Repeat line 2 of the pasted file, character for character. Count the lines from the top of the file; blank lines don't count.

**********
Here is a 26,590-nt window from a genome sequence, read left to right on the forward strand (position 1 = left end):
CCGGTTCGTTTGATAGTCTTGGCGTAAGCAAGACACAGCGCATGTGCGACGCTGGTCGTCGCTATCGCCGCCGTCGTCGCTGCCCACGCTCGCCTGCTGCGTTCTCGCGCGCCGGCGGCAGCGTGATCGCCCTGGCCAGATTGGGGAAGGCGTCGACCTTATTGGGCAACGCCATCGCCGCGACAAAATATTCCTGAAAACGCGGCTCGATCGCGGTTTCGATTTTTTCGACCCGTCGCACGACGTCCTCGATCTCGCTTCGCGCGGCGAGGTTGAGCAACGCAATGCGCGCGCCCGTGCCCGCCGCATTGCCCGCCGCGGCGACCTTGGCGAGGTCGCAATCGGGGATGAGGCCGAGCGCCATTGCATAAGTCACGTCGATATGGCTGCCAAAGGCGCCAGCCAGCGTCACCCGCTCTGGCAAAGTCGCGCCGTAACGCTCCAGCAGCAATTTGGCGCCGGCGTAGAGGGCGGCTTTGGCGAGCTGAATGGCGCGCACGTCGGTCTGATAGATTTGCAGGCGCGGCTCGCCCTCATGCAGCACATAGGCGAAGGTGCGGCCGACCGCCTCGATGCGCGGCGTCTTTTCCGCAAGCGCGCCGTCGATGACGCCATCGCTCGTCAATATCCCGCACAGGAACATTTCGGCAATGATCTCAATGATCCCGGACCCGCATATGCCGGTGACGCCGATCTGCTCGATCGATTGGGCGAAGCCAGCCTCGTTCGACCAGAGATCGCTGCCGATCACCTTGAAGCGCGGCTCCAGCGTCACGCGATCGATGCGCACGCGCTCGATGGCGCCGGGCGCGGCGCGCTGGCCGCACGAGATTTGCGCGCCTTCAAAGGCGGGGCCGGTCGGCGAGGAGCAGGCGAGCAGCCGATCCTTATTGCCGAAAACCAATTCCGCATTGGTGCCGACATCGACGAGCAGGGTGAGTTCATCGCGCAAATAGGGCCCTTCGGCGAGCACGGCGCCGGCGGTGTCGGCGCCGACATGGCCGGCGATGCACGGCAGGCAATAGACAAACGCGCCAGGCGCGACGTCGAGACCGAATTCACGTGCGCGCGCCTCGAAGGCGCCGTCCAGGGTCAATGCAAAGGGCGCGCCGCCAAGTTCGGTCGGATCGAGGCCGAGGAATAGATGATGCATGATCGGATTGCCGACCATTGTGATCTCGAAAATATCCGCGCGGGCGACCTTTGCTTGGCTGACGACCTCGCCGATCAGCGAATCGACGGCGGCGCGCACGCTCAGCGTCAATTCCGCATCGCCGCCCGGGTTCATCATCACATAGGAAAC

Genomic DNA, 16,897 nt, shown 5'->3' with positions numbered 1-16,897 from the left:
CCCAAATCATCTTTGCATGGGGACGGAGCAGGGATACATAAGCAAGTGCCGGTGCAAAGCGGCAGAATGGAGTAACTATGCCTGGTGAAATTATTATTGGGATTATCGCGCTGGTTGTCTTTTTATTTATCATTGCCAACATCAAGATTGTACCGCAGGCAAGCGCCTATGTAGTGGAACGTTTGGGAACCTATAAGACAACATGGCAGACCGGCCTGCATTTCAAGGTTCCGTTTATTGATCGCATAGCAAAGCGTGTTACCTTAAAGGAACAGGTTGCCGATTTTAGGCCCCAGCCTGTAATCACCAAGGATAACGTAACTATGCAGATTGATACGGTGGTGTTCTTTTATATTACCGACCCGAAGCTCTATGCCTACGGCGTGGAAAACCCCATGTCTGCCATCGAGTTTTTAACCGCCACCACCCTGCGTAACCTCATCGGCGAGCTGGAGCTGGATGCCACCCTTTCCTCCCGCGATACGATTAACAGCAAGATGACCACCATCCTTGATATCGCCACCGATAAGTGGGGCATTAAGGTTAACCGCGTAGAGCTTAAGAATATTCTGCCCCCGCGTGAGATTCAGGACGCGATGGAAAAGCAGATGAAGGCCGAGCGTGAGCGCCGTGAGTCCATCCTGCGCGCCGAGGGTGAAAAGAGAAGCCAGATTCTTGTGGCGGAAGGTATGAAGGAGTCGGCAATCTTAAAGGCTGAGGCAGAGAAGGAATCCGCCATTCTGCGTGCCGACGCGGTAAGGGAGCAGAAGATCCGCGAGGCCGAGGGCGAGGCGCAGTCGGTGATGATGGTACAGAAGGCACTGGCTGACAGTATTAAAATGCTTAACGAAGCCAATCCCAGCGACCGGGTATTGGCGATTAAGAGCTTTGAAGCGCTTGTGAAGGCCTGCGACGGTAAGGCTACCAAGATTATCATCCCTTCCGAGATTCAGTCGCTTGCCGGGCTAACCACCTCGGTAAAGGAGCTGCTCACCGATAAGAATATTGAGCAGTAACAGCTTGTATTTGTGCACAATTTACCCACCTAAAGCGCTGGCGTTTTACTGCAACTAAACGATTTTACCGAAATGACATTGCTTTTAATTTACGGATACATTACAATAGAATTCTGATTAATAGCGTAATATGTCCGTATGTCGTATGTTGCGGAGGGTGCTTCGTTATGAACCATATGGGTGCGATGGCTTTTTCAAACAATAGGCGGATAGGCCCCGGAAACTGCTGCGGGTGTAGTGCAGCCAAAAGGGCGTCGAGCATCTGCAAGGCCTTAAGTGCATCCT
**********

CCGGTTCGTTTGATAGTCTTGGCGTAAGCAAGACACAGCGCATGTGCGACGCTGGTCGTCGCTATCGCCGCCGTCGTCGCTGCCCACGCTCGCCTGCTGCGTTCTCGCGCGCCGGCGGCAGCGTGATCGCCCTGGCCAGATTGGGGAAGGCGTCGACCTTATTGGGCAACGCCATCGCCGCGACAAAATATTCCTGAAAACGCGGCTCGATCGCGGTTTCGATTTTTTCGACCCGTCGCACGACGTCCTCGATCTCGCTTCGCGCGGCGAGGTTGAGCAACGCAATGCGCGCGCCCGTGCCCGCCGCATTGCCCGCCGCGGCGACCTTGGCGAGGTCGCAATCGGGGATGAGGCCGAGCGCCATTGCATAAGTCACGTCGATATGGCTGCCAAAGGCGCCAGCCAGCGTCACCCGCTCTGGCAAAGTCGCGCCGTAACGCTCCAGCAGCAATTTGGCGCCGGCGTAGAGGGCGGCTTTGGCGAGCTGAATGGCGCGCACGTCGGTCTGATAGATTTGCAGGCGCGGCTCGCCCTCATGCAGCACATAGGCGAAGGTGCGGCCGACCGCCTCGATGCGCGGCGTCTTTTCCGCAAGCGCGCCGTCGATGACGCCATCGCTCGTCAATATCCCGCACAGGAACATTTCGGCAATGATCTCAATGATCCCGGACCCGCATATGCCGGTGACGCCGATCTGCTCGATCGATTGGGCGAAGCCAGCCTCGTTCGACCAGAGATCGCTGCCGATCACCTTGAAGCGCGGCTCCAGCGTCACGCGATCGATGCGCACGCGCTCGATGGCGCCGGGCGCGGCGCGCTGGCCGCACGAGATTTGCGCGCCTTCAAAGGCGGGGCCGGTCGGCGAGGAGCAGGCGAGCAGCCGATCCTTATTGCCGAAAACCAATTCCGCATTGGTGCCGACATCGACGAGCAGGGTGAGTTCATCGCGCAAATAGGGCCCTTCGGCGAGCACGGCGCCGGCGGTGTCGGCGCCGACATGGCCGGCGATGCACGGCAGGCAATAGACAAACGCGCCAGGCGCGACGTCGAGACCGAATTCACGTGCGCGCGCCTCGAAGGCGCCGTCCAGGGTCAATGCAAAGGGCGCGCCGCCAAGTTCGGTCGGATCGAGGCCGAGGAATAGATGATGCATGATCGGATTGCCGACCATTGTGATCTCGAAAATATCCGCGCGGGCGACCTTTGCTTGGCTGACGACCTCGCCGATCAGCGAATCGACGGCGGCGCGCACGCTCAGCGTCAATTCCGCATCGCCGCCCGGGTTCATCATCACATAGGAAAC